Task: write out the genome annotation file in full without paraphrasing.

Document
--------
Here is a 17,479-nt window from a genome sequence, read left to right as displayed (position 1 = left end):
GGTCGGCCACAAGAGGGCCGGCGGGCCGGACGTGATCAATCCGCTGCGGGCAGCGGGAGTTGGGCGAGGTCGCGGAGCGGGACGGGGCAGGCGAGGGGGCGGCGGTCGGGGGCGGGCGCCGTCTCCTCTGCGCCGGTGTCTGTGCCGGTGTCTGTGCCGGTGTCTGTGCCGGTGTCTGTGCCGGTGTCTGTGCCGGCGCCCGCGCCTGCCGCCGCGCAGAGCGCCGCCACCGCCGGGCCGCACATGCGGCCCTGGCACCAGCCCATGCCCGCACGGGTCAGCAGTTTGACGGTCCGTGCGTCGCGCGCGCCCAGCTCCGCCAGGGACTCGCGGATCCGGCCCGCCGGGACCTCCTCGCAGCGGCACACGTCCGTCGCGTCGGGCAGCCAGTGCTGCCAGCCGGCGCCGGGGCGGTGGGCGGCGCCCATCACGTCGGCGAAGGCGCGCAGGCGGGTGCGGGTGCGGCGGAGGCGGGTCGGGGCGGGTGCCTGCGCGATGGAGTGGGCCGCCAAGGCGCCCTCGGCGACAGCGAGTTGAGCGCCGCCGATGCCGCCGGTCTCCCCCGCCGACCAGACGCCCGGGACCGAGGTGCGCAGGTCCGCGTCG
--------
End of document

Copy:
Here is a 17,479-nt window from a genome sequence, read left to right as displayed (position 1 = left end):
GGTCGGCCACAAGAGGGCCGGCGGGCCGGACGTGATCAATCCGCTGCGGGCAGCGGGAGTTGGGCGAGGTCGCGGAGCGGGACGGGGCAGGCGAGGGGGCGGCGGTCGGGGGCGGGCGCCGTCTCCTCTGCGCCGGTGTCTGTGCCGGTGTCTGTGCCGGTGTCTGTGCCGGTGTCTGTGCCGGTGTCTGTGCCGGCGCCCGCGCCTGCCGCCGCGCAGAGCGCCGCCACCGCCGGGCCGCACATGCGGCCCTGGCACCAGCCCATGCCCGCACGGGTCAGCAGTTTGACGGTCCGTGCGTCGCGCGCGCCCAGCTCCGCCAGGGACTCGCGGATCCGGCCCGCCGGGACCTCCTCGCAGCGGCACACGTCCGTCGCGTCGGGCAGCCAGTGCTGCCAGCCGGCGCCGGGGCGGTGGGCGGCGCCCATCACGTCGGCGAAGGCGCGCAGGCGGGTGCGGGTGCGGCGGAGGCGGGTCGGGGCGGGTGCCTGCGCGATGGAGTGGGCCGCCAAGGCGCCCTCGGCGACAGCGAGTTGAGCGCCGCCGATGCCGCCGGTCTCCCCCGCCGACCAGACGCCCGGGACCGAGGTGCGCAGGTCCGCGTCG